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Joint session with BOCC, planning scheduled for Oct. 30


Staff writer

Residents will soon have the opportunity to delve into the complicated Sustainable Growth and Preservation Act, or septic bill, with which county staff has been diligently working since May.

During a special Calvert County Planning Commission meeting Wednesday night, the proposed text amendments and proposed tier maps were unanimously approved to be sent to a public hearing. The hearing, hosted by the commission and the Calvert County Board of County Commissioners, is scheduled for Oct. 30.

The act, which was passed by the Maryland General Assembly during its 2012 session, aims to “limit the disproportionate impacts of large subdivisions on septic systems on our farm and forest land, streams, rivers and Chesapeake and Coastal bays,” the bill’s executive summary states. This law only applies to residential subdivisions, not commercial, industrial or other non-residential subdivision.

In order to accomplish this, the bill requires each local jurisdiction to put its land in four growth tiers that determine where major and minor residential subdivision may be located and what type of sewerage system will serve them.

According to a presentation from Chuck Johnston, the director of the Department of Community Planning and Building, during a BOCC work session Tuesday, tier 1 areas are currently served by sewerage systems and must be in a growth area, such as a town center or in the municipalities of Chesapeake Beach or North Beach.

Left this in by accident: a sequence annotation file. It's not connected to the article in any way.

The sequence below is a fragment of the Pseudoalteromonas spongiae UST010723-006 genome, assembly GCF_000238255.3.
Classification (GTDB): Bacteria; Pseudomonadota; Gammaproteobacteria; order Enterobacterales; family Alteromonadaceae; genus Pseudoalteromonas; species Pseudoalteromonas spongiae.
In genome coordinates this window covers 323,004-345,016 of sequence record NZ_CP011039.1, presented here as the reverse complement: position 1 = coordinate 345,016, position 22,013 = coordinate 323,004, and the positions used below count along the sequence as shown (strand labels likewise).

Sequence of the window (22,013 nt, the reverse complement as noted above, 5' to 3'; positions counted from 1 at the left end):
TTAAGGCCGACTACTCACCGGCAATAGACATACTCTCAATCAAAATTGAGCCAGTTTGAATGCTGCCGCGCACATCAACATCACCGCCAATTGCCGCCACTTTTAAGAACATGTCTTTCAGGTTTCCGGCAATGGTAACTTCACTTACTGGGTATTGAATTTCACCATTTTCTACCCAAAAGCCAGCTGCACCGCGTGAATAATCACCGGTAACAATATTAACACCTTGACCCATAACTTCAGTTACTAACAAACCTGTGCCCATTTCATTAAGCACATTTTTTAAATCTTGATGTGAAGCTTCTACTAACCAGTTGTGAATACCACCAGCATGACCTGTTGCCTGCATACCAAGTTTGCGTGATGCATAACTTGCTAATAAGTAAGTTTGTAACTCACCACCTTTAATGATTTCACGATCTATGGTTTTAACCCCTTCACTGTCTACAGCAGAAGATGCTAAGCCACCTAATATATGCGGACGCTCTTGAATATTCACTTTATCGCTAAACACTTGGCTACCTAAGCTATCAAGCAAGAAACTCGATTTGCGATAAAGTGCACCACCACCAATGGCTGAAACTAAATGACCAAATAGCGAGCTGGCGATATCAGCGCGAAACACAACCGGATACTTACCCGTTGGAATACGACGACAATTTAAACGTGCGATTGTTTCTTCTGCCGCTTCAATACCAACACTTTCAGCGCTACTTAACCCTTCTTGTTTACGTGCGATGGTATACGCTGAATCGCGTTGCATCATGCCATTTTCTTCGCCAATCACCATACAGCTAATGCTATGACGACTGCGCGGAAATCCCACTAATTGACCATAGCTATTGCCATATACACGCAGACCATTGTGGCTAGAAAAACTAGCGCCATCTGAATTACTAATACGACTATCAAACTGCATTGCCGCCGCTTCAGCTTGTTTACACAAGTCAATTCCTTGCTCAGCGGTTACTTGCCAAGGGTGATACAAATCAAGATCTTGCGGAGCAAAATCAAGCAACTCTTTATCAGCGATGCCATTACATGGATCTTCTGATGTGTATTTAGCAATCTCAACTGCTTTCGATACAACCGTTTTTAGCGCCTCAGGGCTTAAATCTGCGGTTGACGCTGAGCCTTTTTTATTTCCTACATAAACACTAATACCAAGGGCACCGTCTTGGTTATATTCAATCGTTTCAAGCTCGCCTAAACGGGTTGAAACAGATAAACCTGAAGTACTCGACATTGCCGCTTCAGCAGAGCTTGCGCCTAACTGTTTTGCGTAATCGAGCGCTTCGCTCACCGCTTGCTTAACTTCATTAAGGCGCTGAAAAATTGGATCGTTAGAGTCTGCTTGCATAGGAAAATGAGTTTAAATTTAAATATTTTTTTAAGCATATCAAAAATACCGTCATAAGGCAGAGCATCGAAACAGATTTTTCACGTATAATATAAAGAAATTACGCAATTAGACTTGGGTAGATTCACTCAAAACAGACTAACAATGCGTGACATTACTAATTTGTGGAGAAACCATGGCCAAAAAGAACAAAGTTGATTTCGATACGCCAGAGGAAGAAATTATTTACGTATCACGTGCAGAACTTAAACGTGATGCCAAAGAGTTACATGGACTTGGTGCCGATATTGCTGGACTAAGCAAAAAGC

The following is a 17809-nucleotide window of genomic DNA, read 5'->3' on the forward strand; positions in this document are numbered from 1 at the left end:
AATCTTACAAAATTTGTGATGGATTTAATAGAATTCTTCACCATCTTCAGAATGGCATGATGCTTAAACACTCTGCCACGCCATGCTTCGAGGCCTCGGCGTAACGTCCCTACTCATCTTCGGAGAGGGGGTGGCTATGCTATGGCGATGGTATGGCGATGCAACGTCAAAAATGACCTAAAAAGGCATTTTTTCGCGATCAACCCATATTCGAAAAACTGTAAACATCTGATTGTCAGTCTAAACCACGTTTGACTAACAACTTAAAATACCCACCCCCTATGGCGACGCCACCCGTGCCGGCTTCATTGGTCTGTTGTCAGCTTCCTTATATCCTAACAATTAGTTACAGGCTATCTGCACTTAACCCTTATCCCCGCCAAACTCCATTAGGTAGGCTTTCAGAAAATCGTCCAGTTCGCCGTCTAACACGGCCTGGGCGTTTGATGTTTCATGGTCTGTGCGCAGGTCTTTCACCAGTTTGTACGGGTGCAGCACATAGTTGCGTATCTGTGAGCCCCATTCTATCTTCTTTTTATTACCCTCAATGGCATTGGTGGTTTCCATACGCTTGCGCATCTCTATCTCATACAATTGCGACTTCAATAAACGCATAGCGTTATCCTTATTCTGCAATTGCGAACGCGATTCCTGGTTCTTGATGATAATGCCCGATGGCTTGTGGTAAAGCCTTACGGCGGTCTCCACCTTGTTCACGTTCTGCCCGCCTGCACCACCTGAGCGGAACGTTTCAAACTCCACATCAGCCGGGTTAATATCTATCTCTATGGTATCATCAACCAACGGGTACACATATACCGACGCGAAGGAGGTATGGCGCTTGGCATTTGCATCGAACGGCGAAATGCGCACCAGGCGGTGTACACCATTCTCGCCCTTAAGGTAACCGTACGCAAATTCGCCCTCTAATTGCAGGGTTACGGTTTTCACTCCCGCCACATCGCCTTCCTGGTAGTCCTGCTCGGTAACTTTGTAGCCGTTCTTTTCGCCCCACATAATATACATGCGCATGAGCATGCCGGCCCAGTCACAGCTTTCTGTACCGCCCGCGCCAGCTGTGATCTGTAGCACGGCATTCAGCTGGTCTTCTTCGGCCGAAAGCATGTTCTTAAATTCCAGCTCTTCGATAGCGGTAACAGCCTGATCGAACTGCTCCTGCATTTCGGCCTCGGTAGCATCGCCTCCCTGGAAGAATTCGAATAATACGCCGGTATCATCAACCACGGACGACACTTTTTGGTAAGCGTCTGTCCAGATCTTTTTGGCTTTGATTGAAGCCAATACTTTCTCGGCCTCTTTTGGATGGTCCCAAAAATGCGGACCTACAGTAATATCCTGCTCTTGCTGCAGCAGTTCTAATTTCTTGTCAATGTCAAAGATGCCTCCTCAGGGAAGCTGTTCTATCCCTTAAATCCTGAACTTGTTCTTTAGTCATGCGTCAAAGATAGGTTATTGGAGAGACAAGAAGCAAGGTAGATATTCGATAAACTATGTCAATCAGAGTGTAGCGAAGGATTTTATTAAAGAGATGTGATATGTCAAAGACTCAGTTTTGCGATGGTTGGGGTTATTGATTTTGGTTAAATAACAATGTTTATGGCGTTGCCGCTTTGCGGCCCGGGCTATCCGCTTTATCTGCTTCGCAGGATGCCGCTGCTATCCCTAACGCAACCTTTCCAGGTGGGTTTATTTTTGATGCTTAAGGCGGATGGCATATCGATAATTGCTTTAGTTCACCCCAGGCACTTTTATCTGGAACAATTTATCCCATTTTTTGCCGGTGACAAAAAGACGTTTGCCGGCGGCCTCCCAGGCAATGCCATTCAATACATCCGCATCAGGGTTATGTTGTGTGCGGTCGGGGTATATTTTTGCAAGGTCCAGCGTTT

All subdivisions must be on public sewerage in tier 1, which means “basically any type” of public sewerage based on the definition in the act, Mary Beth Cook, deputy director and zoning officer with the department, told the planning commission Wednesday night.

Johnston explained during the presentation that there is a tier 1A, which is land not in a growth area but served by a sewerage system. He told the BOCC the state realized there was a “crack” in the bill that didn’t take this type of land into account.

Tier 2 areas are planned to be served by sewerage systems and must be in a growth area. According to the presentation, major subdivisions in tier 2 must be on public sewerage systems and minor can be on either public sewerage systems or septic systems.

Commissioner Susan Shaw (R) said Tuesday afternoon one of the effects this will have is that “if somebody wants to develop in a minor town center, they will have to put in public sewer.”